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Forbes, Payscale, and Calculating the Value of a College Major

A hundred dollar bill rolled up with a grad cap on top
A hundred dollar bill rolled up with a grad cap on top to represent calculating the value of a college major

Thanks to the miracle of social media, I came across an excellent article that critiques Payscale’s data on the “return on investment” for various colleges. Forbes uses these data to rank colleges, with the assumption that the average starting or average mid-career salaries of graduates of particular universities tell us something about the value of the education provided.
I won’t go into great detail here about the analysis because the article is so darned good.  But I will give you the list of the nine problems that author Russ Cannon identifies in his article about calculating the value of a college major.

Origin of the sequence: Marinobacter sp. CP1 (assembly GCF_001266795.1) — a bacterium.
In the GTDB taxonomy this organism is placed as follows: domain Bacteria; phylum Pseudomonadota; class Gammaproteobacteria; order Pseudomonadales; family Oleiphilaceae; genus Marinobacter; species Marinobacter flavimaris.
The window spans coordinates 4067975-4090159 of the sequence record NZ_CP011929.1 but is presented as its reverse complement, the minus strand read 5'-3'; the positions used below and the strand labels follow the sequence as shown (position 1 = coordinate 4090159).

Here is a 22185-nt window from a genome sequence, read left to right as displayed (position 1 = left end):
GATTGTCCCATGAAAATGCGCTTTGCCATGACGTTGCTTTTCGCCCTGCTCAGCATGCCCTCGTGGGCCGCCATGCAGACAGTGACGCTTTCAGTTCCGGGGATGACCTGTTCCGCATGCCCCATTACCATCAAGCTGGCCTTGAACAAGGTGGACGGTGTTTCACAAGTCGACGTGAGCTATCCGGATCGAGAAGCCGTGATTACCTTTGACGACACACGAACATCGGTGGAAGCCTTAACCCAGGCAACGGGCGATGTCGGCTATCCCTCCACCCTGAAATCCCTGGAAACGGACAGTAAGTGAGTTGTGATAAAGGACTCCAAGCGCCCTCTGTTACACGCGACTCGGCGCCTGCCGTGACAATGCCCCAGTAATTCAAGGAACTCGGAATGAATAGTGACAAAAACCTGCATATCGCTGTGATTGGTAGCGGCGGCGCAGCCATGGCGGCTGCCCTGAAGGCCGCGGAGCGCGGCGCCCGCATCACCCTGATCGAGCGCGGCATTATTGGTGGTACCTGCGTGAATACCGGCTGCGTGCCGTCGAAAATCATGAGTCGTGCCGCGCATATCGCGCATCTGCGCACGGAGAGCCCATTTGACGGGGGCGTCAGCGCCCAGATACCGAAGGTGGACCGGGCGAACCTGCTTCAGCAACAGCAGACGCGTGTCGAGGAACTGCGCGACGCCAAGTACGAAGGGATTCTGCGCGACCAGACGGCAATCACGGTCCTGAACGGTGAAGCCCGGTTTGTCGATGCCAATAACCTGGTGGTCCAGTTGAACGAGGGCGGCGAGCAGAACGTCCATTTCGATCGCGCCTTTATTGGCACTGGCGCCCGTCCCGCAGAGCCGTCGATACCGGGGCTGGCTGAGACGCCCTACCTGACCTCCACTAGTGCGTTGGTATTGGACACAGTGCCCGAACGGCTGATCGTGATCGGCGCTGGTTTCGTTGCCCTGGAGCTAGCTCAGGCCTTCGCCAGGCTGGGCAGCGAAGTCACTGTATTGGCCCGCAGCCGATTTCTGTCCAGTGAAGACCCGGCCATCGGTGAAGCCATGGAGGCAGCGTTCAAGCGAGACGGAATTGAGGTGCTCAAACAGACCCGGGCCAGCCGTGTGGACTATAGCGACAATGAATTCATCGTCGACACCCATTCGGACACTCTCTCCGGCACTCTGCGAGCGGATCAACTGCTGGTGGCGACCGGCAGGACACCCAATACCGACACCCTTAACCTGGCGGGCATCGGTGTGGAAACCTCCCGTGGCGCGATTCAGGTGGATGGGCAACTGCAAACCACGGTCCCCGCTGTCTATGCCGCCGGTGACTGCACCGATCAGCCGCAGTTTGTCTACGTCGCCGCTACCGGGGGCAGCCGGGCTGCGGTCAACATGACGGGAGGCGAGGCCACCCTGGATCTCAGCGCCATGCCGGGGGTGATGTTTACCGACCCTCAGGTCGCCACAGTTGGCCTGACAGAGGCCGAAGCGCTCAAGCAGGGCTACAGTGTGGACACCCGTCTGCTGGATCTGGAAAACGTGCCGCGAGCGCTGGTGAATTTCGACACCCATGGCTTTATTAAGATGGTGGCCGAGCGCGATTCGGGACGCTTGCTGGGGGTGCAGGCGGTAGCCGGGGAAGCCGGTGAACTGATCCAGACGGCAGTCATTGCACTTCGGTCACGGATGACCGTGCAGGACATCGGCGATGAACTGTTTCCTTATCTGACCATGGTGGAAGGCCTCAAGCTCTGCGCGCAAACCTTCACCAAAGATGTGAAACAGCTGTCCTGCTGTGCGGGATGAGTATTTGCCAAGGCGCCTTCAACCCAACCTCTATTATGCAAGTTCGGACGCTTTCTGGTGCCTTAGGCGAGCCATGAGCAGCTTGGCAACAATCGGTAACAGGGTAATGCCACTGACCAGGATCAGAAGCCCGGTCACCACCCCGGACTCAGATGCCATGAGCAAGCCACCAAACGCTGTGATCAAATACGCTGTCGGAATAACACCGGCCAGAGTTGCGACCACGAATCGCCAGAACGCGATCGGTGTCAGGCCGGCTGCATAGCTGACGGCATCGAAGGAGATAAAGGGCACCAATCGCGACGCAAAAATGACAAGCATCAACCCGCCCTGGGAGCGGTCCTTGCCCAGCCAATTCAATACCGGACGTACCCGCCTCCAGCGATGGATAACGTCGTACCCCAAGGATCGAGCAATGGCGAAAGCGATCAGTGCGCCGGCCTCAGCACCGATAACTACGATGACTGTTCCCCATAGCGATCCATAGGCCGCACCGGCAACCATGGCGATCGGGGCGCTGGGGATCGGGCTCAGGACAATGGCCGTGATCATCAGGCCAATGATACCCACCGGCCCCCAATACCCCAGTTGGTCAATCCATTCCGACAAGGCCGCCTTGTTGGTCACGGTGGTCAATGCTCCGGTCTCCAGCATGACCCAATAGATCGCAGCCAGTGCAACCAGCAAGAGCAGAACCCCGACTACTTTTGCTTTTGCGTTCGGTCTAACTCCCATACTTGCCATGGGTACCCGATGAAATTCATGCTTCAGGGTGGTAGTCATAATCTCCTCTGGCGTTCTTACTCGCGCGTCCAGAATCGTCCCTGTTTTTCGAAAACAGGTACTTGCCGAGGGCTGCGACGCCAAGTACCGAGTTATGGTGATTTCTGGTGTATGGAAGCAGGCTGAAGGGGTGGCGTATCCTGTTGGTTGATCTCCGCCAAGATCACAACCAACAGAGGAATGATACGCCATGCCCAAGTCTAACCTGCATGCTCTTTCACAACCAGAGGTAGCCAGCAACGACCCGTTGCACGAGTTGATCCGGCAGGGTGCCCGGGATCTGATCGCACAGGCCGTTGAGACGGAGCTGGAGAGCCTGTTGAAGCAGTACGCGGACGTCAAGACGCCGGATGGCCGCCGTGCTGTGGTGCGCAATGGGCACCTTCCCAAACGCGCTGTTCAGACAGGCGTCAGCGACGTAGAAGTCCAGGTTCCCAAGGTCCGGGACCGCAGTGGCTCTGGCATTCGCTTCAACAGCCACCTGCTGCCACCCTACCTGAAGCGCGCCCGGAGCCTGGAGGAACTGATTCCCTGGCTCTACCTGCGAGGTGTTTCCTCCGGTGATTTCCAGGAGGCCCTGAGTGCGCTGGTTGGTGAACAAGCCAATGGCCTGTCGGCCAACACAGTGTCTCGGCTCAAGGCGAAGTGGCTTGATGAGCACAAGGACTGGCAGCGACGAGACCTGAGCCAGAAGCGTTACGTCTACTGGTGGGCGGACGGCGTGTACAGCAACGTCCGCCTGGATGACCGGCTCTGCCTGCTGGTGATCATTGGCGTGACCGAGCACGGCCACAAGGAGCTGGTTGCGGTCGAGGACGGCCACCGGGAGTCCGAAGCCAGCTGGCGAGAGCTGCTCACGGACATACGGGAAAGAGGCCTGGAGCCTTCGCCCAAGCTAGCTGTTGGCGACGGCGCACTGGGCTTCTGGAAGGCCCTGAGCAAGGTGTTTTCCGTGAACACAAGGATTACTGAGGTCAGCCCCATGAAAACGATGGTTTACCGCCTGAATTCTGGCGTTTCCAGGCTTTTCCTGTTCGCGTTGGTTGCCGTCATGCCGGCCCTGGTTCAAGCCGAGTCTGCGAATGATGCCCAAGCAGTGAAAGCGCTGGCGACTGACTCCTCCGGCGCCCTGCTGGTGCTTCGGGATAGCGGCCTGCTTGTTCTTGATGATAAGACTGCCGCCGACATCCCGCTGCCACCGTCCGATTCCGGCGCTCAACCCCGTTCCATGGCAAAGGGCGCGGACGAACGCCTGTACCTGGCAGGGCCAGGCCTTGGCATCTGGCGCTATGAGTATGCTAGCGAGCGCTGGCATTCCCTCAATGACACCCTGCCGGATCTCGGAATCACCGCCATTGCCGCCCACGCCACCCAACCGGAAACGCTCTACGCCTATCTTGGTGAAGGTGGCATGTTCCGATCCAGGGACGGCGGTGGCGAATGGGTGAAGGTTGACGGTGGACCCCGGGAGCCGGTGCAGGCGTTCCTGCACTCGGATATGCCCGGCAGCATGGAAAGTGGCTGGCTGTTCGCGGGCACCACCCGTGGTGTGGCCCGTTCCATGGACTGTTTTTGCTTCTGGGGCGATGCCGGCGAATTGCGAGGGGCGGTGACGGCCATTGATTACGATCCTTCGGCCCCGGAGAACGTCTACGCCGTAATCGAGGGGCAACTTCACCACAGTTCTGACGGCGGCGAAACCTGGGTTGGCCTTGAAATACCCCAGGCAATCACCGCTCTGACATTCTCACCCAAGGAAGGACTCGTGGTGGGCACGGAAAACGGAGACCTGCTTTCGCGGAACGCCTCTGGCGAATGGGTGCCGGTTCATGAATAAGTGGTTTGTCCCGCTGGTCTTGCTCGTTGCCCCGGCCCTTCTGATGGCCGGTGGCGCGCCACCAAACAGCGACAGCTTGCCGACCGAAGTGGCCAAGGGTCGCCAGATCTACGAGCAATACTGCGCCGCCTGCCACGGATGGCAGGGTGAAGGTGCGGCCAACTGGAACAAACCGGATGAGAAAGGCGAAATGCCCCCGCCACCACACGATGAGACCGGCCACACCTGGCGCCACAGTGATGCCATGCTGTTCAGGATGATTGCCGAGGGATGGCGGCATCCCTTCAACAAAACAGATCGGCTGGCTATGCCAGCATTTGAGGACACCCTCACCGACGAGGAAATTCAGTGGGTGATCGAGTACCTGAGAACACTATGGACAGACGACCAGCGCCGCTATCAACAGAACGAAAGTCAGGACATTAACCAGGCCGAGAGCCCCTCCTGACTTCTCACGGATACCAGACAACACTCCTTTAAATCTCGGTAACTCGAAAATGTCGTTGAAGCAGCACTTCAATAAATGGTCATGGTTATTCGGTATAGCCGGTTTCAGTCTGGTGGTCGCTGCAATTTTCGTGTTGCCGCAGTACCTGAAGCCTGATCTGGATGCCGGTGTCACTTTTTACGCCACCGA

1. The form and setting where the data is collected isn’t conducive to accuracy.
  2. Sites like Payscale oversample young workers new to the job market
  3. Payscale in particular may over- and under-sample lots of things (like region) but we can’t know what.
  4. Payscale logically but problematically excludes anyone with an advanced degree.
  5. Also, Payscale rankings don’t (and can’t) weight my majors.
  6. There are very few responses for many colleges, and Payscale uses this limited data to make questionable inferences.
  7. More accurate (but also imperfect) state-level data sets suggest that even Payscale data on large universities may be way off.
  8. We can’t know what else is wrong (or right) with the data because the Payscale data is proprietary.
  9. There could be a MUCH better option.

Give this article a read, and you’ll get a sense for why it is so hard to calculate “return on investment” or hard calculating the value of a college major in higher education–much less predict what your own kid’s “return” will be five, ten, or twenty years from now.
Mark Montgomery
Educational Consultant


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